the bokeh of the Fuji XF 35mm f1.4

This entry is part 3 of 5 in the series Fujifilm X-E1 review

This is a short review of the Fuji XF 35mm lens for the Fujifilm mirrorless system. I have the Fuji X-E1 with this lens, and wanted to test how this lens renders backgrounds and if the Fuji XF 35 is good for portraits and general subject isolation. The bokeh is a non-scientific term that denotes (subjectively) the quality of background blur and how the transition between areas in focus and out of focus look.

The Fuji XF 35mm F1.4 is available on Amazon for $599, or as part of a kit with the original Fuji X-PRO1.

Read a more thorough explanation of ‘bokeh’ on Wikipedia »

Fuji X-E1 with XF 35mm F1.4 attached
Fuji X-E1 with XF 35mm F1.4 attached
When Fuji launched the Fujifilm X-E1, together with a very interesting “kit lens” – the Fuji XF 18-55 F2.8-4 – I knew that it was time to try this system. Coming from a Canon DSLR with a constant F2.8 zoom I had to check a few areas where I was uncertain how the Fuji mirrorless performs compared to my old camera.

Read my preliminary review of the Fuji X-E1 »

This is not a full review of the Fuji XF 35mm – I am still learning the new system – and still have to shoot a lot with the two lenses to really understand them. The Fuji XF 35mm f1.4 is very well-regarded on the photozone website where I read most of the lens reviews. However, nothing beats personal experience. And one area where I had doubts if I really needed the Fuji XF 35mm is in the bokeh department.

Fuji X-E1 with XF 35mm at F1.4 Fuji X-E1 with XF 35mm at F1.4 Fuji X-E1 with XF 35mm at F1.4 Fuji X-E1 with XF 35mm at F1.4

Generally speaking, to get the greatest subject isolation you have to shoot with the aperture wide-open, with a long focal length and from as close as possible. Also it helps if the background is some distance from the subject and if it is less detailed. I tried to pick a “worst” case scenario to test the Fuji XF 35mm. As I still had the Christmas tree, I found the mix of branches, lights and specular highlights useful. If the little Fuji XF 35mm behaves with the irregularities of a Christmas tree I feel It will do great when shooting most subjects.

Of course, a more interesting subject for the Fuji XF 35mm is portraiture. I took the Fujifilm X-E1 with this lens at Comic Con, and a few of the pictures are below.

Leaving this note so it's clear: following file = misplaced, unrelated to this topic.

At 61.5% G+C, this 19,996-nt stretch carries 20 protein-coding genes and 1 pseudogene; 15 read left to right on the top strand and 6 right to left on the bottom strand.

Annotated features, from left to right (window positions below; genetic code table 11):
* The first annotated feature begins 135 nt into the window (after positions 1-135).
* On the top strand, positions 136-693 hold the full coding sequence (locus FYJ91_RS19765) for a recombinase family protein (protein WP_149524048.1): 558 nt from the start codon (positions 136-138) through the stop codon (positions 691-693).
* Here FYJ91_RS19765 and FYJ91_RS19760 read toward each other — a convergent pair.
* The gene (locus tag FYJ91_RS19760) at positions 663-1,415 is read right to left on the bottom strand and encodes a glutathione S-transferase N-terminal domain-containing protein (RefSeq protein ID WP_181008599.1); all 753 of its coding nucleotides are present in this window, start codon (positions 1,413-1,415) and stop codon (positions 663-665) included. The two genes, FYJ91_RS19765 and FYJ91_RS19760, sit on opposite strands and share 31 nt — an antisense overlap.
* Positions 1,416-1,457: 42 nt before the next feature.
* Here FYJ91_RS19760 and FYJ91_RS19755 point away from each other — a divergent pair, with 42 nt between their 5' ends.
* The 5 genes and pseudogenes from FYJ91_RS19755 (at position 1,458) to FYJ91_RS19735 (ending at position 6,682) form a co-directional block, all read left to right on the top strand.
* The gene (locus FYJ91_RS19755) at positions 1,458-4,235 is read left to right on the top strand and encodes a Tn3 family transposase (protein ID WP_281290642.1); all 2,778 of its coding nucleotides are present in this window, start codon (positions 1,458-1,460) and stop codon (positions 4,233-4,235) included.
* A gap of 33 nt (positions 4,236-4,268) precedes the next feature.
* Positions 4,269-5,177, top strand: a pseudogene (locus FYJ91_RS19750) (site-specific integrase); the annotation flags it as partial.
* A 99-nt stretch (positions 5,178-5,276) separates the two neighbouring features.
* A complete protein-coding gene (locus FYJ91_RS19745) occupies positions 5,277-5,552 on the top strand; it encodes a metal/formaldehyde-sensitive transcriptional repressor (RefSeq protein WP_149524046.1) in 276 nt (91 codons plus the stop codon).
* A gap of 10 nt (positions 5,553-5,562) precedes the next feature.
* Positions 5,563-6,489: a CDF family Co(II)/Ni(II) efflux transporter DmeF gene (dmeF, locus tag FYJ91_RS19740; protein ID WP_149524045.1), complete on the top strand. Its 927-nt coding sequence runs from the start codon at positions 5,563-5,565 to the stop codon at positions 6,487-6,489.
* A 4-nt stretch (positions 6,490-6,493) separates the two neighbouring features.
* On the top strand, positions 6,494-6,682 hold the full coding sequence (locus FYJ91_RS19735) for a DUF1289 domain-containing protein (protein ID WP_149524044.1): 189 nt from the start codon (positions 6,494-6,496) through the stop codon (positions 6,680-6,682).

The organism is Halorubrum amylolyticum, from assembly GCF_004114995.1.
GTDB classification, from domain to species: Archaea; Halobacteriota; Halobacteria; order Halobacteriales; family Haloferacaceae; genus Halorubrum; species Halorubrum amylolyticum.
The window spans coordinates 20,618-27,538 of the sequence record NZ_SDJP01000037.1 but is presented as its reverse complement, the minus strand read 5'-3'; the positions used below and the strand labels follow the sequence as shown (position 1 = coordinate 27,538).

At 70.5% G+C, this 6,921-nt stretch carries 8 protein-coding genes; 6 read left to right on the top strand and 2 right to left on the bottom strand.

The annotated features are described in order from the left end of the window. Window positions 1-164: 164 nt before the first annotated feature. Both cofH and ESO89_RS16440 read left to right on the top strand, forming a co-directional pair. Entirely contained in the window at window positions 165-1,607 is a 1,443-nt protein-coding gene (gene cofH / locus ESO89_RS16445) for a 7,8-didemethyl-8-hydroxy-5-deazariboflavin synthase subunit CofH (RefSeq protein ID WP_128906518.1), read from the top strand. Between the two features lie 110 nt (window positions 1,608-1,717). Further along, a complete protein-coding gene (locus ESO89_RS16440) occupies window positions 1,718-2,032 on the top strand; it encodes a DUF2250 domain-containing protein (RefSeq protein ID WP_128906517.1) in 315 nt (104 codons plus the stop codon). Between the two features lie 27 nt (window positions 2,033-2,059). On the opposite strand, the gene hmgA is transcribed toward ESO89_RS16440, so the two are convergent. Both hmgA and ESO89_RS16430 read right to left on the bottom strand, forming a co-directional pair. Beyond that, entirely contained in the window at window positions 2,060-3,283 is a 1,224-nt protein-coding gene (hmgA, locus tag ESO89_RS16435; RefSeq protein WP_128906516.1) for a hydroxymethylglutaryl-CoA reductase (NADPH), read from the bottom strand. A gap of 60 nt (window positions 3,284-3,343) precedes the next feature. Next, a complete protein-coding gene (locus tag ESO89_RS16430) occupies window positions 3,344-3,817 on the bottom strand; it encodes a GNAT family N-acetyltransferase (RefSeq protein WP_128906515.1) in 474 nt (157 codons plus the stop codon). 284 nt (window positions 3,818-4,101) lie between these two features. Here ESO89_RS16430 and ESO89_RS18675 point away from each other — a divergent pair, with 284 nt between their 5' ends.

Looking at these samples I feel that the rendering of out of focus lights and details is pretty nice. There are no noticeable edge doubling, geometric shapes, halos and other artifacts that are generally considered “bad” bokeh. I will pay close attention in the future and add more examples, but for the moment I am very satisfied.

Because I also have the Fuji XF 18-55mm I feel it is important not to have too much overlap between the lenses. But the prime lens not only cannot be replaced by the kit lens, but also can act as main lens. I intend to try some projects where I only shoot the XF 35mm!

The Fuji XF 35mm is available from Amazon, as is the Fuji X-E1. Of course it’s best to get them as kit – and do not forget the very nice XF 18-55 – the kit lens for the Fuji system.

Update: I took a few more quick photos with the Fuji XF 35mm and I have to say that I really love this lens.

Fuji X-E1 with XF 35mm at a small flamenco concert Fuji X-E1 with XF 35mm at a small flamenco concert Fuji X-E1 with XF 35mm at a small flamenco concert Fuji X-E1 with XF 35mm at a small flamenco concert

Series Navigation« Fujifilm XF 35mm and XF 18-55 lenses reviews and roadmapFujifilm Raw photographers rejoice: Adobe and Apple improve Raw support »

If you liked this article, please consider subscribing to my RSS feed and to my weekly newsletter.
You will receive all the news, photo galleries and gear reviews!

What do you think about this post?